November 2, 2000
Harare - Lawlessness on Zimbabwe's commercial farming areas by
thousands of squatters has claimed its first killing of a black
rhinoceros, one of the world's most endangered species, it was confirmed
A bull rhino on the "Save" wildlife conservancy in the
remote southeastern Lowveld region was snared and died last week,
said Clive Stockil, chairman of the conservancy.
It was the first black rhino to have been killed by poachers on
private land since 1992, shortly after a dramatic operation to move
rhinos away from almost certain death by poachers in the Zambezi
Valley in northern Zimbabwe, and on to the relative safety of privately-owned
"It is the only one that we have discovered, but we strongly
suspect that many could have been killed by invaders," said
Graham Connear, administrator of the conservancy, a unique experiment
where about 20 cattle ranchers in the early 90s agreed to join their
properties, sell off their cattle and to "farm" wildlife
instead. "Poaching is rampant and we are not able to move around
to assess the situation," he said.
Save and most other white-owned properties in the Lowveld are under
relentless siege by thousands of squatters, led by so-called war
veterans who have decimated huge areas of indigenous bush by chopping
down trees and by fire, and laid an almost impenetrable network
Clive Stockil, the founder of the conservancy, said the 45-year-
old rhino bull, named Penga, had been found last week by game scouts
with its rear left leg caught in a double-stranded snare made out
of wire cut from the ranch's game fence.
"Unfortunately, he had wrapped himself around a bush, he had
fallen at an awkward angle and he couldn't get back on his feet,"
Penga was anaesthetised with a dart gun, and the snare was removed,
before he was able to cut into the skin.
"We revived him and he got up, but he found it very difficult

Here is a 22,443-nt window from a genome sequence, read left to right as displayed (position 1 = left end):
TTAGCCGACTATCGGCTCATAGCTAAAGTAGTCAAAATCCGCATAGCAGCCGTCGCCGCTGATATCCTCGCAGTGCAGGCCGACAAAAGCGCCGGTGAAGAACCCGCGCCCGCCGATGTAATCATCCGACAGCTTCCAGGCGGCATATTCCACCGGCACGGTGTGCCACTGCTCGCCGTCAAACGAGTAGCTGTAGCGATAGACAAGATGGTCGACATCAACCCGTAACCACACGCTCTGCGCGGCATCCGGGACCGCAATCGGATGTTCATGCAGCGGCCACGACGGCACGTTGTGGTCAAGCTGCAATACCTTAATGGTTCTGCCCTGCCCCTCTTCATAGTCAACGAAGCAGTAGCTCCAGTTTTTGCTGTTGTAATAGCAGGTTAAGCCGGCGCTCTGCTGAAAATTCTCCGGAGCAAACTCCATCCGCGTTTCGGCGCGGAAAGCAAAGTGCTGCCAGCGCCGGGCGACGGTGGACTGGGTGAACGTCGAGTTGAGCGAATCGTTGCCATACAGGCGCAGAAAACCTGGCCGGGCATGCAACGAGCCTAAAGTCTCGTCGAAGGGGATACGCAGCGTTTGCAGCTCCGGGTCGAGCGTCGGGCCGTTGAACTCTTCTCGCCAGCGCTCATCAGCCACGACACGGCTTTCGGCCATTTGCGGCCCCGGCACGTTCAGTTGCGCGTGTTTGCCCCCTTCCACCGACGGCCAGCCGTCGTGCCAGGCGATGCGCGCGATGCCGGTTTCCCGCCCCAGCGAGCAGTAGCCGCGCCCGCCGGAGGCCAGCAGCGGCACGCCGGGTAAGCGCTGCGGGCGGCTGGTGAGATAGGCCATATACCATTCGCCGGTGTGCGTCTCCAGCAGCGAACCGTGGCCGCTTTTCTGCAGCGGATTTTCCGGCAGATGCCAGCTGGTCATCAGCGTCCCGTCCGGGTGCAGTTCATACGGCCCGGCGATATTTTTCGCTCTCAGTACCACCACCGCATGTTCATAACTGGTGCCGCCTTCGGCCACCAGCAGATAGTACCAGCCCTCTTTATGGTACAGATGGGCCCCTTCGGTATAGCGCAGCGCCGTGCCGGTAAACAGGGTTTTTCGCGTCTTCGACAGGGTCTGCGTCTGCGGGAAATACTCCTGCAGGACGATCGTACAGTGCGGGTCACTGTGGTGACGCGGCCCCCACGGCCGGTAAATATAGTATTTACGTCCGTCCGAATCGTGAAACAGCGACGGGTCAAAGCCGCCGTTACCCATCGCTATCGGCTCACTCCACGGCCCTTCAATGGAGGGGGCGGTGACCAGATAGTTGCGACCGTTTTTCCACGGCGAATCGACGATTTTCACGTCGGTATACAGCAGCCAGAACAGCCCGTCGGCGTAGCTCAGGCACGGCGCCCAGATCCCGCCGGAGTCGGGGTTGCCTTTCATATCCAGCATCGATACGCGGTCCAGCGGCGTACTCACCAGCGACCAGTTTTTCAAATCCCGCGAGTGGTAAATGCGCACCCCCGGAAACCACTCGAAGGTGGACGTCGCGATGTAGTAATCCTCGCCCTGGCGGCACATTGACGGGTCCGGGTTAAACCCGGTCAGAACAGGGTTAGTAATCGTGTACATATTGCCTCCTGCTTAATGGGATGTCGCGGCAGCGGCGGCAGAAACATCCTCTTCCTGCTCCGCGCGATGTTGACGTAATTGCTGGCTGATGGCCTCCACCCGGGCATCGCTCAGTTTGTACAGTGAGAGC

to put weight on the injured leg," he said. Penga was under
constant watch throughout the night and into the next day.
"But he lay down at noon and died, before we could get back
to him to try and revive him again.
"It was complicated by the fact that he was very old. If he
it was a younger animal, I think we would have been more successful."
Penga was part of the first group of black rhinos to be moved to
the Save from the Zambezi where poachers had reduced a population
of over 2,000 black rhinos, the biggest wild collection of the species
in Africa, to about 170.
In the last 10 years at the Save, however, the rescued rhinos had
doubled their numbers to 72. "The poaching, the snaring is
still going on unabated," said Gerry Davison, environamental
affairs officer for the Commercial Farmers Union. Hundreds of animals
- antelope, giraffe, warthogs, cheetah, leopard and wild dog, also
endagnered - have been killed.
"Last week we flew over the area and the fence had been cut
in about 50 places and people are pushing cattle in," he said.
There have been repeated warnings that foot-and-mouth disease,
which is endemic among wild buffalo, could easily be spread among
domestic cattle moving on to the ranch. It could lead to a major
outbreak of the disease and force the suspension of exports of Zimbabwean
Game scouts have suffered continual intimidation and death threats
by war veterans, while police were "not making any attempt
even to appear to be unbiased", said Davison.
Earlier this week, scouts caught two poachers and shot one in the
foot when he tried to attack his captors with a machete. The scout
is under arrest for attempted murder.
"There is a conservation crisis down there," said Raoul
du Toit, a senior official of the World Wide Fund for Nature which
is heavily supporting Zimbabwe's rhino survival programme.
"We are very concerned about the decimation of not just rare
wildlife species there but of the whole wildlife resource base.
"The about 20 ranches that make up Save are among the 1,700
white- owned properties invaded since February last year when the
campaign of lawlessness and violence, urged on by Mugabe, began.
So far six white farmers have been murdered, thousands of farmers
and their workers have been savagely beaten and millions of US dollars
of property has been stolen or destroyed.
Mugabe has repeatedly defied court orders to have the squatters